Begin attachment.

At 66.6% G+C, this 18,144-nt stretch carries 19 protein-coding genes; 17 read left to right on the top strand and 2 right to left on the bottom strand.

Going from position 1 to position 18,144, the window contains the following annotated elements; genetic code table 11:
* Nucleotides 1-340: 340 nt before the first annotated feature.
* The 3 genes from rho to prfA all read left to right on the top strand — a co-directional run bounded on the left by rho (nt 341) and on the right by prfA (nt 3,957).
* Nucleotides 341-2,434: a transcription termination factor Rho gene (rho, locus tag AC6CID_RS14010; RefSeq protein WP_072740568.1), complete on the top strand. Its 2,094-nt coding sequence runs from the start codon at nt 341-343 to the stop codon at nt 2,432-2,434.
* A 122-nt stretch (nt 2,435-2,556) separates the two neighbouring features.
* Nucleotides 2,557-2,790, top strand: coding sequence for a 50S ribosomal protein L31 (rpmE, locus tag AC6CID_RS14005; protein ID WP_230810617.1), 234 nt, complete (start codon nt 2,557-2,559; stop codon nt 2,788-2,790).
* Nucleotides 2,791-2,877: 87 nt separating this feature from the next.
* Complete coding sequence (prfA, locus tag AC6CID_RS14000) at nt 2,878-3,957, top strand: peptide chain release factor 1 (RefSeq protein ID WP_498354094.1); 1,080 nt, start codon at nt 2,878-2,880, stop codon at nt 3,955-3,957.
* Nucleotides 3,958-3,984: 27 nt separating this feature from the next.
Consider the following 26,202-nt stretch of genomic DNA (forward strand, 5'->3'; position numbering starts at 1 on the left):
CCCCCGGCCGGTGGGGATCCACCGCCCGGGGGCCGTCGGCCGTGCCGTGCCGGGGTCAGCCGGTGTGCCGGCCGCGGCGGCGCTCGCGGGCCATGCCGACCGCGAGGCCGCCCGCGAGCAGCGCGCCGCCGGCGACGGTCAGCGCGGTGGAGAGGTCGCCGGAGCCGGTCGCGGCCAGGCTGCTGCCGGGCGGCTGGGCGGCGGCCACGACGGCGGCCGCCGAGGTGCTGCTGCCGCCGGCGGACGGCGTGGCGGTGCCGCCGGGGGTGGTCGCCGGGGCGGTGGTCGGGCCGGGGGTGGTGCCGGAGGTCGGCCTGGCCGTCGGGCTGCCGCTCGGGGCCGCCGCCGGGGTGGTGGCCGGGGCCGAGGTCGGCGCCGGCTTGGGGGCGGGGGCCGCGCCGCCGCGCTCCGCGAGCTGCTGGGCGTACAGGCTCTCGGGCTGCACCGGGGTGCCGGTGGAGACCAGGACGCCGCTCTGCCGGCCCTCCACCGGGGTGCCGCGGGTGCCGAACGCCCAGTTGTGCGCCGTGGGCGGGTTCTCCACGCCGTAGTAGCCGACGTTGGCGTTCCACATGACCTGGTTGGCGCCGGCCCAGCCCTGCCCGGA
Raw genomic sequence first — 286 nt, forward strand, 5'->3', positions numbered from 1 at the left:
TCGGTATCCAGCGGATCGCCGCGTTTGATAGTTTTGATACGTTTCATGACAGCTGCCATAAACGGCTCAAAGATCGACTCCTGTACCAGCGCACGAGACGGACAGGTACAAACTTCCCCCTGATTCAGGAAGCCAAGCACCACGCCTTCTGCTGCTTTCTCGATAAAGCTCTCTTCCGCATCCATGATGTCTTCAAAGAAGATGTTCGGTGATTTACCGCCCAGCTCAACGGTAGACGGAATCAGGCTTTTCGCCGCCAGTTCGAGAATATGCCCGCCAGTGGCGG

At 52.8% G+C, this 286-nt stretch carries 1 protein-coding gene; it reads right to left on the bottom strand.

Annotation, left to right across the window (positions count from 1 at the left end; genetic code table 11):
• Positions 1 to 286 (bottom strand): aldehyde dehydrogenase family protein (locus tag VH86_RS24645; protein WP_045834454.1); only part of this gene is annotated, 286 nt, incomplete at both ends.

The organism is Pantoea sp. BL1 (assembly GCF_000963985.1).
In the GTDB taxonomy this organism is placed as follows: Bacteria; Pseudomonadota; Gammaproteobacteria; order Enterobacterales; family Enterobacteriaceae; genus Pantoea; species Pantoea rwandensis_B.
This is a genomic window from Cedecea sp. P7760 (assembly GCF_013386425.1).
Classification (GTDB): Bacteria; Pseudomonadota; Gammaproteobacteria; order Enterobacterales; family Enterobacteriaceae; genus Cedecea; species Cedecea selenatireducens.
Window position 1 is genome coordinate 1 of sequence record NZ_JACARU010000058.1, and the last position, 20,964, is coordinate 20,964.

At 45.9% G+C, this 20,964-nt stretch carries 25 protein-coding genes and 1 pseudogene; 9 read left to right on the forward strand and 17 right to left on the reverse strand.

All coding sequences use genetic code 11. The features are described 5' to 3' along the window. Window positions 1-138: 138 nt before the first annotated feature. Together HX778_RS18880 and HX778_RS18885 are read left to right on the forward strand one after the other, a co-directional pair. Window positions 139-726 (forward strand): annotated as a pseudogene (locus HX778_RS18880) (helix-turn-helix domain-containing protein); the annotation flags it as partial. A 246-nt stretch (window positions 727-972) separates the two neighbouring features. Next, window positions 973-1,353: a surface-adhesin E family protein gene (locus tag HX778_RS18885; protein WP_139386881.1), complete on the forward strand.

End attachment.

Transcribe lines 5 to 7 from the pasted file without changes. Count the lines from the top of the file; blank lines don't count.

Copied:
* Nucleotides 341-2,434: a transcription termination factor Rho gene (rho, locus tag AC6CID_RS14010; RefSeq protein WP_072740568.1), complete on the top strand. Its 2,094-nt coding sequence runs from the start codon at nt 341-343 to the stop codon at nt 2,432-2,434.
* A 122-nt stretch (nt 2,435-2,556) separates the two neighbouring features.
* Nucleotides 2,557-2,790, top strand: coding sequence for a 50S ribosomal protein L31 (rpmE, locus tag AC6CID_RS14005; protein ID WP_230810617.1), 234 nt, complete (start codon nt 2,557-2,559; stop codon nt 2,788-2,790).